The indigenous people of Australia have been subjected to genocide and national discrimination for centuries. Recently the United Nations Human Rights Commission condemned the government for racism., a photo by Pan-African News Wire File Photos on Flickr.
UN slams Australia for apartheid, racist policies
Wednesday, 25 May 2011 19:59
THE United Nations' top human rights watchdog has attacked Australia's tough refugee policies and the treatment of outback Aborigines, saying there was a strong undercurrent of racism in the country.
According to UN Human Rights Commissioner Navi Pillay, long-standing policies of locking up asylum seekers had "cast a shadow over Australia's human rights record", and appeared to be completely arbitrary.
"I come from South Africa and lived under this, and am every way attuned to seeing racial discrimination," she said.
UN Human Rights Commissioner Navi Pillay claims that the Australian government does not do enough to support Aborigines, who make up 2 percent of the population
The 69-year-old is a former anti-apartheid campaigner and international criminal court judge, and she was speaking to reporters at the end of a six-day visit.
"There is a racial discriminatory element here which I see as rather inhumane treatment of people, judged by their differences, racial, colour or religions," she said yesterday.
Before she left Pillay held talks with Prime Minister Julia Gillard and expressed deep concern about the minority Labour government's latest plan to send hundreds of asylum seekers to Malaysia for refugee processing, hoping to appease voter concern about asylum seekers arriving by boat.
Navi Pillay said that Australia's long-standing policies of locking up asylum seekers had "cast a shadow over Australia's human rights record".
Australian Prime Minister Julia Gillard is unlikely to change her policies, critics fear
Why has Australia been labelled racist?
A tough approach to immigration is not the sole reason why Australia has been deemed racist by the UN.
The belief that the country is "unusually racist" goes back to the late 1700s when European settlers forced the indigenous population into neighbouring territories.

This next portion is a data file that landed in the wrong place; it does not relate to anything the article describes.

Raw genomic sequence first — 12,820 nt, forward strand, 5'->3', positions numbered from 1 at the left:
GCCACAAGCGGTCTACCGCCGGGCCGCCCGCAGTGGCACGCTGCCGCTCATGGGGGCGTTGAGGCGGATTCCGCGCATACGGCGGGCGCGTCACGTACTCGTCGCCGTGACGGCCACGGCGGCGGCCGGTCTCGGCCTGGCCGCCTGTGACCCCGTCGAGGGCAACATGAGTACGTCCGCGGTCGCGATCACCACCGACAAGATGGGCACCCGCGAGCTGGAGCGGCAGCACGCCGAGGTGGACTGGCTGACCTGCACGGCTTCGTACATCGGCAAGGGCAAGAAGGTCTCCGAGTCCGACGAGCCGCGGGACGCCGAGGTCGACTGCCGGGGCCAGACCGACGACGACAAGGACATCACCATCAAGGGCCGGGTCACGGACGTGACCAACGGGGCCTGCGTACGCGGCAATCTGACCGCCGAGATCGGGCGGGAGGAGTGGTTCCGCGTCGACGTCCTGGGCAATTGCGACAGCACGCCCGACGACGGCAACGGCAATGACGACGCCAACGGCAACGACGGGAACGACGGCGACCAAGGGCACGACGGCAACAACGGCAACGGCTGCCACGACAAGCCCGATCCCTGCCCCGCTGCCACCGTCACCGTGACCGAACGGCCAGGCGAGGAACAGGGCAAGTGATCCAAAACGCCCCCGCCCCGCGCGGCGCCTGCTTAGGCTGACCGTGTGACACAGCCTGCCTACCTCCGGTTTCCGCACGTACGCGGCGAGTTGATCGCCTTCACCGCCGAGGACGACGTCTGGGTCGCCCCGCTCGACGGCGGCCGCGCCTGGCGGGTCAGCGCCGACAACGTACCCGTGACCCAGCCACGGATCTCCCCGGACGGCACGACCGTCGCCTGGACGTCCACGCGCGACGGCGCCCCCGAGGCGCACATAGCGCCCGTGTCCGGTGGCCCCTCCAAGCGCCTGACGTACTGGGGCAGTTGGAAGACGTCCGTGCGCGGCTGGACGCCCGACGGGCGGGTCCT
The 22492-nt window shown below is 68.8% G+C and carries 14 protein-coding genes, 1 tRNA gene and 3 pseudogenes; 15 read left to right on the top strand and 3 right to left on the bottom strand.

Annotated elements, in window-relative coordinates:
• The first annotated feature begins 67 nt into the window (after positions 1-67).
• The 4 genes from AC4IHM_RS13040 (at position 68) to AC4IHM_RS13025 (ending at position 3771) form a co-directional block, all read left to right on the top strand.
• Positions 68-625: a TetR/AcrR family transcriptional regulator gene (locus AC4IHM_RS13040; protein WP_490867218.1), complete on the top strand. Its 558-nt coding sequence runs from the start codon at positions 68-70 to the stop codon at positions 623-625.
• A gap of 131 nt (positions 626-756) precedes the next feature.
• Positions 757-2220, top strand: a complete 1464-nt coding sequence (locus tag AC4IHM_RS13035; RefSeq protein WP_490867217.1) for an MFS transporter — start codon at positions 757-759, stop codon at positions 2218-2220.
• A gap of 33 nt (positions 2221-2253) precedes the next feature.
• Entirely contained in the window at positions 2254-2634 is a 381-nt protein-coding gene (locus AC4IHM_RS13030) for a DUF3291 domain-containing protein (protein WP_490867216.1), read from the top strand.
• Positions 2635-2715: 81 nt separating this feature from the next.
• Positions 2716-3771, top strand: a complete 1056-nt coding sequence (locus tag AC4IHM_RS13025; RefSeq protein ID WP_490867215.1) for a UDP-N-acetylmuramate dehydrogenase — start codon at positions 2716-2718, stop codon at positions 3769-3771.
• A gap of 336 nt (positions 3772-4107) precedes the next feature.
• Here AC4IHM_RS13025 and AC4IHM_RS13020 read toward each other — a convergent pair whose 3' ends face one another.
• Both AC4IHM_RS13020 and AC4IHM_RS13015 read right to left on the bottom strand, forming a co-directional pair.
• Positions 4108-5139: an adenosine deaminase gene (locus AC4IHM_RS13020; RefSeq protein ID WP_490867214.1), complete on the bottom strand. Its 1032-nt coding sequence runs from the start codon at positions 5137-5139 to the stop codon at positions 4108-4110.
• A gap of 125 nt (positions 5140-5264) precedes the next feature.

From 1869 until the 1970s the idea was further compounded when Australian Aboriginal and Torres Strait Islander children, dubbed The Stolen Generations, were taken away from their families by the state.
From 1901 to 1973 the White Australia policy restricted "non-white" immigration into the country.
More recently, in the late 1990s, politician Pauline Hanson courted controversy by saying that "a multicultural country can never be a strong country".
She also complained that Australia was in danger of being "swamped by Asians", and that immigrants ‘have their own culture and religion, form ghettos and do not assimilate'
The racially motivated 2005 Cronulla riots saw 5 000 people protesting against alleged assaults by groups of Middle Eastern looking youths from the suburbs of South Western Sydney.
And in 2009 Indian students held mass protests against what they claimed were a series racist attacks.
The government has been struggling to handle the flow of illegal immigrants and earlier this month said it had struck a deal with Kuala Lumpur to ensure asylum-seekers caught heading to Australia would be sent to Malaysia, which is not a signatory of the UN refugee convention.
More than 900 people, mostly from Afghanistan, Iraq, Iran and Sri Lanka, have arrived in Australia so far this year.
A total of 134 boats carrying 6 535 people turned up last year, prompting the government to harden immigration policy.
While Pillay's criticism may cause Australia some discomfort internationally, it is unlikely to convince Gillard or her conservative political opponents to change tack, given polls showing wide voter concern about border security.
She also criticised an ‘intervention' policy.
It was introduced by the former conservative government and continued by Gillard.
It places controls on welfare spending for Aborigines to help fight alcohol and child sex abuse in remote outback areas. - Daily Mail.